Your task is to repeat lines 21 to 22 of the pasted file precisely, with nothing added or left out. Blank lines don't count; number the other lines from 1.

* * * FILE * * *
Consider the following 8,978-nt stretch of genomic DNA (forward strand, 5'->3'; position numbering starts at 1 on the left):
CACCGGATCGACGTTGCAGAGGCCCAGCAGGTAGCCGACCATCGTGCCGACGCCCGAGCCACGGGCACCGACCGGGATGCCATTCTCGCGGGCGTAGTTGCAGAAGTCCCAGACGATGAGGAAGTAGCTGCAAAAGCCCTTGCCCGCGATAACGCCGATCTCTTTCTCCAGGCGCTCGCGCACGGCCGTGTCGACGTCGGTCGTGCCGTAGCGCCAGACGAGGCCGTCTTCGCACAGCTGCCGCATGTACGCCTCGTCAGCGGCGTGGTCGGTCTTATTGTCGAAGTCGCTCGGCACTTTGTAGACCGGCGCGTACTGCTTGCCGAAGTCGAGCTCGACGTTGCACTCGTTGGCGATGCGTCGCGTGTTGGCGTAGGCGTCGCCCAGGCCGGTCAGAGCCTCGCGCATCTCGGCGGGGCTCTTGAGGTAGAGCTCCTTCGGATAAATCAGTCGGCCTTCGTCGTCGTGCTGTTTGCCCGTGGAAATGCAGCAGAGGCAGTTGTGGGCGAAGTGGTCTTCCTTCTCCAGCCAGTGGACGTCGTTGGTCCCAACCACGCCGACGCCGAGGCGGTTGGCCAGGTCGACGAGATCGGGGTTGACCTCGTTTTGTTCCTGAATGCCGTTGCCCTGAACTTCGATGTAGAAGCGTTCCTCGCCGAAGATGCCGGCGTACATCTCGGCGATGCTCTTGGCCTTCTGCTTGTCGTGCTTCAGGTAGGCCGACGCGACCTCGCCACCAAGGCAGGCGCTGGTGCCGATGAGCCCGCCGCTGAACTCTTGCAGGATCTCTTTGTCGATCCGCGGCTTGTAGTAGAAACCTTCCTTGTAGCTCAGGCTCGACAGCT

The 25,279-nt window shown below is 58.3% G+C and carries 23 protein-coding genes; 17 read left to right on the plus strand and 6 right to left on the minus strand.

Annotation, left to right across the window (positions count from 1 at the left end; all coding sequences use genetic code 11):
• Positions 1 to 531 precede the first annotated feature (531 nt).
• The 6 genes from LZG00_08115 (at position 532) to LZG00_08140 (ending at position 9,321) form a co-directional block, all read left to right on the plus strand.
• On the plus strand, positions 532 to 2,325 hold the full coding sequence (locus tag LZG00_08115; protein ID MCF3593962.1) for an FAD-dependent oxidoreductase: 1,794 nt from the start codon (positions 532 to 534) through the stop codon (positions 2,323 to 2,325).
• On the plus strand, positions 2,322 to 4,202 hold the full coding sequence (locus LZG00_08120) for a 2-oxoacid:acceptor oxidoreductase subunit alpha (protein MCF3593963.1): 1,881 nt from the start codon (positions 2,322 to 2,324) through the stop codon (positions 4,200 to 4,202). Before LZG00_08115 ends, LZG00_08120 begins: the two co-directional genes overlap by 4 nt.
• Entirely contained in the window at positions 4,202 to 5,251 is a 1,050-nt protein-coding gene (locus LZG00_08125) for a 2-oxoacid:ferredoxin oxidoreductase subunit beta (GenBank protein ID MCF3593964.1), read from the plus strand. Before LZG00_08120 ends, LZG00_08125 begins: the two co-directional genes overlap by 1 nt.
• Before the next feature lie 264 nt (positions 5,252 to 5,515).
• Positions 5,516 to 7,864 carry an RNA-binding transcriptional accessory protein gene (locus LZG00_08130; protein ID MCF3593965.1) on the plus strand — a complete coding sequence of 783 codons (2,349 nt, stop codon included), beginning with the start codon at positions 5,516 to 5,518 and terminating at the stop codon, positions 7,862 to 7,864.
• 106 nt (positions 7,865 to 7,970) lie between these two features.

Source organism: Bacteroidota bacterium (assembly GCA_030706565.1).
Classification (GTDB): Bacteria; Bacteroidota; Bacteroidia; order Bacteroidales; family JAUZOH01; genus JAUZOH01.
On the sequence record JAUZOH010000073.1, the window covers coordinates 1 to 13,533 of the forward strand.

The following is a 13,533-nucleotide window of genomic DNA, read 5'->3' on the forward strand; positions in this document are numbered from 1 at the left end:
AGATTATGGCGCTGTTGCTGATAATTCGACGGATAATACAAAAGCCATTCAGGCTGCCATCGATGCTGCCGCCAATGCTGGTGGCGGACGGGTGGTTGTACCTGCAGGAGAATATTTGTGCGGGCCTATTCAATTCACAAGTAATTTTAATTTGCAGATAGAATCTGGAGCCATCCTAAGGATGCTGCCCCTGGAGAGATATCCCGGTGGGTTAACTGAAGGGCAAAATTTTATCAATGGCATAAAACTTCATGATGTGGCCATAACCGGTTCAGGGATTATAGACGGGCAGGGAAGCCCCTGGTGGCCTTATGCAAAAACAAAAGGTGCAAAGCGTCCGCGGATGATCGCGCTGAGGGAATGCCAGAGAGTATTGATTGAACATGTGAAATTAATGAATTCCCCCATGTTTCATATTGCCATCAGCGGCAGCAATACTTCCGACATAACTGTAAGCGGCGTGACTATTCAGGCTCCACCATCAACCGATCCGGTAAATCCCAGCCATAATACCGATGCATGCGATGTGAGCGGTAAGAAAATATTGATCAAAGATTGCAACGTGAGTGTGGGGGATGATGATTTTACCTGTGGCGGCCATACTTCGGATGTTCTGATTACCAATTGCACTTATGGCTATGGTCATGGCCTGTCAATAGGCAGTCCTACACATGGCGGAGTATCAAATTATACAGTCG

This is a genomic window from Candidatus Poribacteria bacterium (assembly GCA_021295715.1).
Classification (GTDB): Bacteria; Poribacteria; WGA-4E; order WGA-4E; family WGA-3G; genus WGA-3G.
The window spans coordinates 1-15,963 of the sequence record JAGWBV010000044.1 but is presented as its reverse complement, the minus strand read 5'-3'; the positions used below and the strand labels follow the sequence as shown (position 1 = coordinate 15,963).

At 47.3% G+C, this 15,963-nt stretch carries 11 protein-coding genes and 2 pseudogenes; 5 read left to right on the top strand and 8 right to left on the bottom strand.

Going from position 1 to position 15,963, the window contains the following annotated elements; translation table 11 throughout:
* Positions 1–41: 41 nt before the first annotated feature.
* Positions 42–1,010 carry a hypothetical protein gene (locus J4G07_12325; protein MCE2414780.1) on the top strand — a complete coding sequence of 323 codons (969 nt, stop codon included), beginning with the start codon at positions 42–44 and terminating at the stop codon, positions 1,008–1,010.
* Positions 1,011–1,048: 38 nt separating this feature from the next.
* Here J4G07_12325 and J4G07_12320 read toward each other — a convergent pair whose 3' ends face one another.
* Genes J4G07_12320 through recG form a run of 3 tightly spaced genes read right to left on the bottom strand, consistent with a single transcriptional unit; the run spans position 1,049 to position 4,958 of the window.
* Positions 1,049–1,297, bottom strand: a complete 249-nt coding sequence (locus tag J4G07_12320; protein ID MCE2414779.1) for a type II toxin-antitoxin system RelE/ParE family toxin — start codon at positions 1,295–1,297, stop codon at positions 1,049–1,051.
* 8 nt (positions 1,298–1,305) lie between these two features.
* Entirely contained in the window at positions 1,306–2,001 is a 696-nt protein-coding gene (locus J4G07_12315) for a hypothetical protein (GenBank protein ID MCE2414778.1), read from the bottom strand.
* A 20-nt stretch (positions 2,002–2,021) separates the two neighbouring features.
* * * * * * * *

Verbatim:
At 47.3% G+C, this 15,963-nt stretch carries 11 protein-coding genes and 2 pseudogenes; 5 read left to right on the top strand and 8 right to left on the bottom strand.

Going from position 1 to position 15,963, the window contains the following annotated elements; translation table 11 throughout: